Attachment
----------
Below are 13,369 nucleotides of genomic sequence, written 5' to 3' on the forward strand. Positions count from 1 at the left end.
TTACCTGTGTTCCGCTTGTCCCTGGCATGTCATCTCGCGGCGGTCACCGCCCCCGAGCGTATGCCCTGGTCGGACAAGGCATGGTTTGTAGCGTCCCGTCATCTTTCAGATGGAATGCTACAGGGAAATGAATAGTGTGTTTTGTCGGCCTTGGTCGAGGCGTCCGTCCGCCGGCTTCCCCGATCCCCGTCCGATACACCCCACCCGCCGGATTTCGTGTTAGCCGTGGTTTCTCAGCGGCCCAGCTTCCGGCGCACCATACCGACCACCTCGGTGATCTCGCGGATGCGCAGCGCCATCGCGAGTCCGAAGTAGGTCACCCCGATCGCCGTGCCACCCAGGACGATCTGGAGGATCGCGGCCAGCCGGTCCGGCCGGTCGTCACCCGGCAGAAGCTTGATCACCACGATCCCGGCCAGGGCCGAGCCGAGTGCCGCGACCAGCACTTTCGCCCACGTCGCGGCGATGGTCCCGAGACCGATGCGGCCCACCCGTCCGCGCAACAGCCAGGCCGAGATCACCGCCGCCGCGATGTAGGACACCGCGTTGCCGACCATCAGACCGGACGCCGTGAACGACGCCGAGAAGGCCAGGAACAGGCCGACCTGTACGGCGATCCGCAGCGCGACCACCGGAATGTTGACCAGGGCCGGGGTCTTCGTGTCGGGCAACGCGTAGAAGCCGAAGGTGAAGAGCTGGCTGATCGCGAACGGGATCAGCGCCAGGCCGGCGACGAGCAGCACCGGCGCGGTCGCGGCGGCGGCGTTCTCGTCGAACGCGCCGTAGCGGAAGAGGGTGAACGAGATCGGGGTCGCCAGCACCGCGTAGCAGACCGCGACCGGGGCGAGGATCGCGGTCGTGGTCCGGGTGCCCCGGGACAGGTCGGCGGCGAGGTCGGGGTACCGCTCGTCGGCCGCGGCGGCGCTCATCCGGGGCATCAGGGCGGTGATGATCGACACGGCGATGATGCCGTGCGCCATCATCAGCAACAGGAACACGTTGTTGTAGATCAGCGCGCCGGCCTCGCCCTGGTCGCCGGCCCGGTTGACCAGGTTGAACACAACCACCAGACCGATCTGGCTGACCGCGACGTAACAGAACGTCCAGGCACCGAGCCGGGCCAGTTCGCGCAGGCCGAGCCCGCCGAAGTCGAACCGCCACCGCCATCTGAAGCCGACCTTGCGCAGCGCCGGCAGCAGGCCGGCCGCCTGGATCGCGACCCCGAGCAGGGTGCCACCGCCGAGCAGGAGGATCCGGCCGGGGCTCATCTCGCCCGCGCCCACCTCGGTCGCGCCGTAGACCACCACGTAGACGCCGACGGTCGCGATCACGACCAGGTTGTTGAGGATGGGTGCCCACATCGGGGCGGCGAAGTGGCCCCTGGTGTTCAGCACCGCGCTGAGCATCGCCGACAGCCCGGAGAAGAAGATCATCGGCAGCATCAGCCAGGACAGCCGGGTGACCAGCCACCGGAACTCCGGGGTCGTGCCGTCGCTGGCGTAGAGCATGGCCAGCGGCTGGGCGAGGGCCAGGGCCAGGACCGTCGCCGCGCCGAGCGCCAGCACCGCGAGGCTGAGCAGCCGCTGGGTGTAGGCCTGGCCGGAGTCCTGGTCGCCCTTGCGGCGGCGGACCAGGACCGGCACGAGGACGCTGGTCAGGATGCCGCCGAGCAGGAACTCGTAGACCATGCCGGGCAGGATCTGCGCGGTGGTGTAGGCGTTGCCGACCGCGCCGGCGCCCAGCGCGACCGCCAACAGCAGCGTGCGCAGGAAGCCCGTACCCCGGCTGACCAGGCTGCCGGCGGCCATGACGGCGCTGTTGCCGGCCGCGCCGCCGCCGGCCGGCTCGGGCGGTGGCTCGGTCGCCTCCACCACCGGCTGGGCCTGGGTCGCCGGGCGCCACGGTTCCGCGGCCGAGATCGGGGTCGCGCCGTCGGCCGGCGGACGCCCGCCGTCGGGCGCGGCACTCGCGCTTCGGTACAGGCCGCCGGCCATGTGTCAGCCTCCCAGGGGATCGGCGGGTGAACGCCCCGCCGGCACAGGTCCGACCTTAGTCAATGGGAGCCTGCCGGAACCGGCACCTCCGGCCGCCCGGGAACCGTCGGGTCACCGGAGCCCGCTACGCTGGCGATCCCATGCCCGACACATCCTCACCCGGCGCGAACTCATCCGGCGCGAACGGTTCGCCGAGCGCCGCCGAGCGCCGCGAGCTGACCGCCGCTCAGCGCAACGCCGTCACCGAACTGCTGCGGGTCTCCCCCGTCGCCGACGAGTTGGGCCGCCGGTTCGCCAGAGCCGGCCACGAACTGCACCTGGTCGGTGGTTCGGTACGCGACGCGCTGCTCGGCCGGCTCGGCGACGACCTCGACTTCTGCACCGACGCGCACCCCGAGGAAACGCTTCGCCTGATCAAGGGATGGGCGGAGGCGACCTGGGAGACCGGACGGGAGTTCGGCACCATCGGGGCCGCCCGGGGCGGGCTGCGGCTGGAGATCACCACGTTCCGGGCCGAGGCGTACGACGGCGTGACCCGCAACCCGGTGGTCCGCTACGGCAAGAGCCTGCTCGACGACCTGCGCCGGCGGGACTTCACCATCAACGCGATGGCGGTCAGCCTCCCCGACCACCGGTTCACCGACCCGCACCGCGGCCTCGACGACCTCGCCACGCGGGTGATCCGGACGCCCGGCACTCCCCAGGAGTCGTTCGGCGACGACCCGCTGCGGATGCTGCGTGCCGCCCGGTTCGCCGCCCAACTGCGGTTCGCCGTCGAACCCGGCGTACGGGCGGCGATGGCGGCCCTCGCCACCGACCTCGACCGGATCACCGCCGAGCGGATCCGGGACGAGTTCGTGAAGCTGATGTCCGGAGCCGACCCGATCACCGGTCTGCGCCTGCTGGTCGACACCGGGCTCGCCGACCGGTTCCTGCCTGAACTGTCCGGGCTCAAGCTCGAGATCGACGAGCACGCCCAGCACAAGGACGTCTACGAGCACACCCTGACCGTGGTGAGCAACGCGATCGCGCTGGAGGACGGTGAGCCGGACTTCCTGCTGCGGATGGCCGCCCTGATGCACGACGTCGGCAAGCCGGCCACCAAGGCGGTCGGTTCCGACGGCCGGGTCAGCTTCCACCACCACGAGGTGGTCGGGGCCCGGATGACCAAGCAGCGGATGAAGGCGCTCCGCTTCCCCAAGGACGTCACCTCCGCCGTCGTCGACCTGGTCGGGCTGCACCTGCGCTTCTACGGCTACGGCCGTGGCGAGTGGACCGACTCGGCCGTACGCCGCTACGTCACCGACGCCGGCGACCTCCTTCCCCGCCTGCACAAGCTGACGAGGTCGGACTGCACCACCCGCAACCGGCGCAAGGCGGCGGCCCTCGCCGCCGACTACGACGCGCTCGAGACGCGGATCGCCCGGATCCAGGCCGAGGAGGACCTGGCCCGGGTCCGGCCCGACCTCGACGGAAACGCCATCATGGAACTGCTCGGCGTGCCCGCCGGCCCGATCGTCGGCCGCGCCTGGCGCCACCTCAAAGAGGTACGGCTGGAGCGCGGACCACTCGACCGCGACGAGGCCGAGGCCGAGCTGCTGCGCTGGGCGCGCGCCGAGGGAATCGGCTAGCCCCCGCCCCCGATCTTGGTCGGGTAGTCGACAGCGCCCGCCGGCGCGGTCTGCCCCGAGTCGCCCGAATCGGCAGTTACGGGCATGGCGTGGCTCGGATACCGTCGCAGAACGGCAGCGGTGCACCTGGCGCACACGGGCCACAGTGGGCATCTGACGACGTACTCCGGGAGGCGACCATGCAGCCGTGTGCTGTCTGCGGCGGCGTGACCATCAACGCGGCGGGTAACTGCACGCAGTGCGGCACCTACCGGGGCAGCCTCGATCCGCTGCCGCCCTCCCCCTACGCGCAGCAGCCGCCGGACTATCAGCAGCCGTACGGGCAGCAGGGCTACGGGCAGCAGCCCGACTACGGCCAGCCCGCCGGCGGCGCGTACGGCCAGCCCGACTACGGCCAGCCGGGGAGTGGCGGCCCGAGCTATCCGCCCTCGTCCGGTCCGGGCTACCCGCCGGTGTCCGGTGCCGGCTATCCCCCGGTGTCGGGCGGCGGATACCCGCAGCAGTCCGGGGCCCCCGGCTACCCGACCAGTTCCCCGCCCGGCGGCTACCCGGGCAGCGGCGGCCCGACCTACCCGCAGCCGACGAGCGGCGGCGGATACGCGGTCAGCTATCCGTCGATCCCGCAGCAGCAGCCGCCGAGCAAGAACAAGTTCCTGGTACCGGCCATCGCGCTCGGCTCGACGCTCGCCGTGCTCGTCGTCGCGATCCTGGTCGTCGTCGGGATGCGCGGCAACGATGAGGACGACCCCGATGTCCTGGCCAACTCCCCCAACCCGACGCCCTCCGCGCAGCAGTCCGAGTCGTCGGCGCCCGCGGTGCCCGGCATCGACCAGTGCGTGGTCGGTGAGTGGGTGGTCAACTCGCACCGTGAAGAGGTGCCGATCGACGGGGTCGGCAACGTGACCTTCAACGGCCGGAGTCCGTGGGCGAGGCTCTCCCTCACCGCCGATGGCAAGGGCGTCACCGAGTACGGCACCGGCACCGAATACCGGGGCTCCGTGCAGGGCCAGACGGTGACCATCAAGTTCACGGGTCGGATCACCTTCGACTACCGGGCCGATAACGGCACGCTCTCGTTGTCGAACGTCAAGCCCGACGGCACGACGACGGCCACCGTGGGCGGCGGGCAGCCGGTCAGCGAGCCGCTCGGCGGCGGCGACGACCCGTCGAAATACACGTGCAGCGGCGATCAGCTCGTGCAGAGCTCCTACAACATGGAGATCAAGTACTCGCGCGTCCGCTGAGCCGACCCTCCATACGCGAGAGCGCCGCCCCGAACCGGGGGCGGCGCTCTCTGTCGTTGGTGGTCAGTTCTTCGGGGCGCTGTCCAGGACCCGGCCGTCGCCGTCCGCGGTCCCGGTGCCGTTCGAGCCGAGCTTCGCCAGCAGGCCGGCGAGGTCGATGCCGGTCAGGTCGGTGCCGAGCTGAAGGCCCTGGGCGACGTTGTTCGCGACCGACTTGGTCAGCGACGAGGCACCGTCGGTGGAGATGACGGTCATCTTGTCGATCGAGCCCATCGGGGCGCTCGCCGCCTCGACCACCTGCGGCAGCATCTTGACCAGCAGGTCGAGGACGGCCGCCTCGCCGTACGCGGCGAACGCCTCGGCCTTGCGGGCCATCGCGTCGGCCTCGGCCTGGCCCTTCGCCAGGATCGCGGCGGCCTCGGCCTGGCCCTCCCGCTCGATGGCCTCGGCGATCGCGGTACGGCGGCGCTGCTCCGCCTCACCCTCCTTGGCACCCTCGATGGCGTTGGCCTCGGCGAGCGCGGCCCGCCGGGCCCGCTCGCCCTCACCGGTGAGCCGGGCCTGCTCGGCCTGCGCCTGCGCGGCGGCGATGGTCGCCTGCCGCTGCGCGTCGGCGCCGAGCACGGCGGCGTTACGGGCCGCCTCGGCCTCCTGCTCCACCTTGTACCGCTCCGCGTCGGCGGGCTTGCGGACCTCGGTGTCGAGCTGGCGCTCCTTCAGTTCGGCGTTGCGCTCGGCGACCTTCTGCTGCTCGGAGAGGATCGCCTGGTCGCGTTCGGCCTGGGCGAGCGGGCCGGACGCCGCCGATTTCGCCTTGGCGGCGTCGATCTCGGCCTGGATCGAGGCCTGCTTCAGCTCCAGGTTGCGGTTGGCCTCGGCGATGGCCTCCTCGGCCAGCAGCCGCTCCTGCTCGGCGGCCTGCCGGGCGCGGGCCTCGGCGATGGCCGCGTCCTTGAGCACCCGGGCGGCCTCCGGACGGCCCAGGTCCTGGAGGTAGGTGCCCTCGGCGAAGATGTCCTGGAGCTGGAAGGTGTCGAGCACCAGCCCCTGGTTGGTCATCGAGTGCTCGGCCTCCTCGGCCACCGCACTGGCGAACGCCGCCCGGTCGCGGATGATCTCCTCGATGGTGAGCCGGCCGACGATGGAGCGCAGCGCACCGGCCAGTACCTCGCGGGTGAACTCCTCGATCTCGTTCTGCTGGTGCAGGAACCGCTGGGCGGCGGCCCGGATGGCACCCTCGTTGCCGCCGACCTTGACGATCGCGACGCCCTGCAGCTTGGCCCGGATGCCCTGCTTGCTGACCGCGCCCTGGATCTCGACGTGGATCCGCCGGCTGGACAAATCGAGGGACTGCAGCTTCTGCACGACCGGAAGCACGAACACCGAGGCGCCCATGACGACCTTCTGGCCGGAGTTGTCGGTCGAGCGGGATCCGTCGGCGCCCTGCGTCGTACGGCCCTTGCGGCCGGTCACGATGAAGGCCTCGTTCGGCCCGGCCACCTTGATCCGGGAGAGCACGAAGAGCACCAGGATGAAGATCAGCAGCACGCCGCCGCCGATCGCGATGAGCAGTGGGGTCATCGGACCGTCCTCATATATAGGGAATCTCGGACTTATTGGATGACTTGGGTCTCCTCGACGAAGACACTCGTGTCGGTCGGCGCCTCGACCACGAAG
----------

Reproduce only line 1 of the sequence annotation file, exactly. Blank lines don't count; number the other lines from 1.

Below are 13,369 nucleotides of genomic sequence, written 5' to 3' on the forward strand. Positions count from 1 at the left end.